Province seeks deal on Kootenay dump cleanups
The Ministry of Forests says it intends to clean up more illegal dumpsites like one at Ymir, but wants a more formal partnership with local government to get around landfill tipping fees.
Harry Biallas, a compliance and enforcement officer who has been co-ordinating Crown land cleanup efforts in the area, appeared before the Regional District of Central Kootenay board Thursday.
He said the ministry has set aside about $70,000 for such projects each of the last four years and expects about the same budget this year.
“Typically our dump sites are small and numerous and scattered just about anywhere a pickup truck can go,” Biallas said. “We’re finding numerous commercial dumping areas, and unauthorized use and occupation of Crown land.”
But he added their budget can only stretch so far. While they have received grants from regional directors to offset the cost of depositing materials at local landfills, Biallas asked for a written agreement.
While he appreciated the support to date, “the province is not set up well to receive grants for tipping fees,” he said. “I can foresee the accounts and fees being incorporated into a regional district service to cover the costs.”
Biallas said the province will continue to provide funding for labour and materials, and once larger projects are cleaned up, costs should decrease.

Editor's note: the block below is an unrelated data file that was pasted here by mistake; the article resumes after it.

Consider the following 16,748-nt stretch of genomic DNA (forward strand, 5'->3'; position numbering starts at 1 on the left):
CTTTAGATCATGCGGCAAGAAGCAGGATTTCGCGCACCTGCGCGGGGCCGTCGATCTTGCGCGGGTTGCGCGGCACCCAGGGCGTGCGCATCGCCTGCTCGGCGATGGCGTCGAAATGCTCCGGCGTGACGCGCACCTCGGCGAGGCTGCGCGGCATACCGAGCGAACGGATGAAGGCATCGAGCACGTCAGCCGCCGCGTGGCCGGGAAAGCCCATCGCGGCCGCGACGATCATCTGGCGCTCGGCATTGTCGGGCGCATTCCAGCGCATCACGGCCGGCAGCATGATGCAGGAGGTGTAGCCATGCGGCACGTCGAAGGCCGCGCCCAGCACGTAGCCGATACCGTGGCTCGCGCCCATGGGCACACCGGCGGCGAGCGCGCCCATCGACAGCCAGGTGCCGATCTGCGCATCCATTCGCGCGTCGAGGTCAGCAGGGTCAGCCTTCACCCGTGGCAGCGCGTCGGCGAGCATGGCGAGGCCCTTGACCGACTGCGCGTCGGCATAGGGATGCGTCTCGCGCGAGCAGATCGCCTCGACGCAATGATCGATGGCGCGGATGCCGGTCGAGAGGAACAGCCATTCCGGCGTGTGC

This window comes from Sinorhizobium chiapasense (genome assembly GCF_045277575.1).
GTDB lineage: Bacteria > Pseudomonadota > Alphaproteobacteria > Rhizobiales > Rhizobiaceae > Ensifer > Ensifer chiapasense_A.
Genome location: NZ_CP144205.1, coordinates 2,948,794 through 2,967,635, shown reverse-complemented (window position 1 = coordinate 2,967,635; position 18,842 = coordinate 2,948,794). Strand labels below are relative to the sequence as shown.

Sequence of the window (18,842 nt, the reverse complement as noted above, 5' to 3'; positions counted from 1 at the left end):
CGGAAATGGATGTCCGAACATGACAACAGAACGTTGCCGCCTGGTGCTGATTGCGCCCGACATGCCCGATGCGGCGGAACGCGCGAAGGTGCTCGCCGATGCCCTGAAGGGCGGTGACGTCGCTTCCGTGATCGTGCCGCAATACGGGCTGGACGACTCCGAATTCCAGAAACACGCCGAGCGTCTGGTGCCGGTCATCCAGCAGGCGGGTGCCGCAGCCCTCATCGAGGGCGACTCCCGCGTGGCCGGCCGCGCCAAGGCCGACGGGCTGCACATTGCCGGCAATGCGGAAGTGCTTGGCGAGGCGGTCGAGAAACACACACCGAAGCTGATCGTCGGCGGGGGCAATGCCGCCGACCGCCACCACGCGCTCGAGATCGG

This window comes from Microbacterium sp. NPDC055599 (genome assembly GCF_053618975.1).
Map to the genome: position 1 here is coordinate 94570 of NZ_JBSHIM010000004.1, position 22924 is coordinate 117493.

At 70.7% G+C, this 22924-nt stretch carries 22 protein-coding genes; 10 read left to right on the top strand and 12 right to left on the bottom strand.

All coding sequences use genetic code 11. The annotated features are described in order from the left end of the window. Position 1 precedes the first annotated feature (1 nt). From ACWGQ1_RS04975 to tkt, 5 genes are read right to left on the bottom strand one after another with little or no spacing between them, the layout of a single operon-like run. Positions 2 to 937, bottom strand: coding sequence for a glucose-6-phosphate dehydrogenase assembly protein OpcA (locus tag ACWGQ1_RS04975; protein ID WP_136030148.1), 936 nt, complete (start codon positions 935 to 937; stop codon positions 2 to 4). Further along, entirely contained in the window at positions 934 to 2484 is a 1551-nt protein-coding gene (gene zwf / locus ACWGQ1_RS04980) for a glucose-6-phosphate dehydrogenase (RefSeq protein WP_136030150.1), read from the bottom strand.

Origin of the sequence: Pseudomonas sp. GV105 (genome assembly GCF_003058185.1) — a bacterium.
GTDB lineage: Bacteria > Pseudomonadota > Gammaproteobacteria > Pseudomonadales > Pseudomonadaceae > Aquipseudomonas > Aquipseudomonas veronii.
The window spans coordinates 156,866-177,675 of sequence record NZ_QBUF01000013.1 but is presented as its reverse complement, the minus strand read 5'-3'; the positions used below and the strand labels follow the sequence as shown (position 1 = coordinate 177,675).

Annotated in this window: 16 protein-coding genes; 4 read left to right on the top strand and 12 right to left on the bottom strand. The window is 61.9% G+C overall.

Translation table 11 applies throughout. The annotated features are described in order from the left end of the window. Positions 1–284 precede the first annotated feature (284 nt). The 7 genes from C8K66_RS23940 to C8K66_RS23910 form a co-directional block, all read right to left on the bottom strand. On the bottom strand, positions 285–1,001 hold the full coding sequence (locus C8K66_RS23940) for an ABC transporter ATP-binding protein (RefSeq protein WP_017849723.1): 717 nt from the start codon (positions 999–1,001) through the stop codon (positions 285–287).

He pointed to the cleanup of the Oscar Creek dump at Ymir in 2011 as an example of a local success story. In that case, almost 240 tons of garbage illegally dumped down a steep bank was removed with the help of Ministry of Forests staff, volunteers, and businesses.
The dumping over the last 30 years was so extreme, it could be seen from Google Earth. It included old cars, appliances, furniture, household garbage, and animal carcasses.
Once the junk was removed, soil and pulp biosolids were laid down and the site was seeded with grass and trees. The regional district provided $20,000 to cover the tipping fees. It was the largest project to date, although there have been others.
“The project was a big success for building strong community and developing relationships,” Biallas said.
Regional directors suggested Biallas meet with the chairs of the three waste subregions to figure something out.
“It would work well if all three chairs agreed,” said Slocan Valley director and west waste chair Walter Popoff. “It’s in our best interest to allocate [money] in the budget.
However, they also felt cleanup efforts should not come at the expense of enforcement.
“We need to make sure those dumping illegally are being nailed,” said rural Salmo director Hans Cunningham.
Rural Castlegar director Gord Zaitsoff said he was discouraged some commercial businesses are dumping on back roads and would like video monitoring set up in some key areas and offenders prosecuted.